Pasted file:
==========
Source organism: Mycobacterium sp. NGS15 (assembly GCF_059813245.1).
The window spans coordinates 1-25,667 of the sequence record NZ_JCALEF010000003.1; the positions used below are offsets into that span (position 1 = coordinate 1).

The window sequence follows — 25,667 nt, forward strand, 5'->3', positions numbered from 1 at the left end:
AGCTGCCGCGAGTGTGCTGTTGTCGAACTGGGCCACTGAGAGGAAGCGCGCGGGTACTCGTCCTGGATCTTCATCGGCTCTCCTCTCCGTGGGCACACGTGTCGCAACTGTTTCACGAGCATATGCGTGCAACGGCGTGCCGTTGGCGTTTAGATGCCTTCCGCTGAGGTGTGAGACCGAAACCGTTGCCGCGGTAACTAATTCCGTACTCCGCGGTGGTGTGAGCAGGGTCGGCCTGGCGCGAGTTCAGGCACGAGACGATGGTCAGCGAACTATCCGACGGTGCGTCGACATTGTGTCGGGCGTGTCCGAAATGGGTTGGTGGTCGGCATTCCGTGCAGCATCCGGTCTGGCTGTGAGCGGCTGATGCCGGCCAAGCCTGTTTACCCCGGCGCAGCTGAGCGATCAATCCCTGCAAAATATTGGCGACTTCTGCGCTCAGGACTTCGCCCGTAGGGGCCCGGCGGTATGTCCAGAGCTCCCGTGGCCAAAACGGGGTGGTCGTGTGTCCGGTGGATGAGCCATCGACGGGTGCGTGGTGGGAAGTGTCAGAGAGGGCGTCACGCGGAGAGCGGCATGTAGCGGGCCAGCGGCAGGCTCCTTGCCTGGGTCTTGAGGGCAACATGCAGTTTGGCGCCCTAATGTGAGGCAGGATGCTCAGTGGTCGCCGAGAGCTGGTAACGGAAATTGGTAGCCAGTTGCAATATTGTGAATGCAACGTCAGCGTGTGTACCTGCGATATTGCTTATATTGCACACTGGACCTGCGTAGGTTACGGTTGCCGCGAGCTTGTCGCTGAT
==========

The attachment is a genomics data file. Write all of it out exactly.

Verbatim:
Source organism: Mycobacterium sp. NGS15 (assembly GCF_059813245.1).
The window spans coordinates 1-25,667 of the sequence record NZ_JCALEF010000003.1; the positions used below are offsets into that span (position 1 = coordinate 1).

The window sequence follows — 25,667 nt, forward strand, 5'->3', positions numbered from 1 at the left end:
AGCTGCCGCGAGTGTGCTGTTGTCGAACTGGGCCACTGAGAGGAAGCGCGCGGGTACTCGTCCTGGATCTTCATCGGCTCTCCTCTCCGTGGGCACACGTGTCGCAACTGTTTCACGAGCATATGCGTGCAACGGCGTGCCGTTGGCGTTTAGATGCCTTCCGCTGAGGTGTGAGACCGAAACCGTTGCCGCGGTAACTAATTCCGTACTCCGCGGTGGTGTGAGCAGGGTCGGCCTGGCGCGAGTTCAGGCACGAGACGATGGTCAGCGAACTATCCGACGGTGCGTCGACATTGTGTCGGGCGTGTCCGAAATGGGTTGGTGGTCGGCATTCCGTGCAGCATCCGGTCTGGCTGTGAGCGGCTGATGCCGGCCAAGCCTGTTTACCCCGGCGCAGCTGAGCGATCAATCCCTGCAAAATATTGGCGACTTCTGCGCTCAGGACTTCGCCCGTAGGGGCCCGGCGGTATGTCCAGAGCTCCCGTGGCCAAAACGGGGTGGTCGTGTGTCCGGTGGATGAGCCATCGACGGGTGCGTGGTGGGAAGTGTCAGAGAGGGCGTCACGCGGAGAGCGGCATGTAGCGGGCCAGCGGCAGGCTCCTTGCCTGGGTCTTGAGGGCAACATGCAGTTTGGCGCCCTAATGTGAGGCAGGATGCTCAGTGGTCGCCGAGAGCTGGTAACGGAAATTGGTAGCCAGTTGCAATATTGTGAATGCAACGTCAGCGTGTGTACCTGCGATATTGCTTATATTGCACACTGGACCTGCGTAGGTTACGGTTGCCGCGAGCTTGTCGCTGAT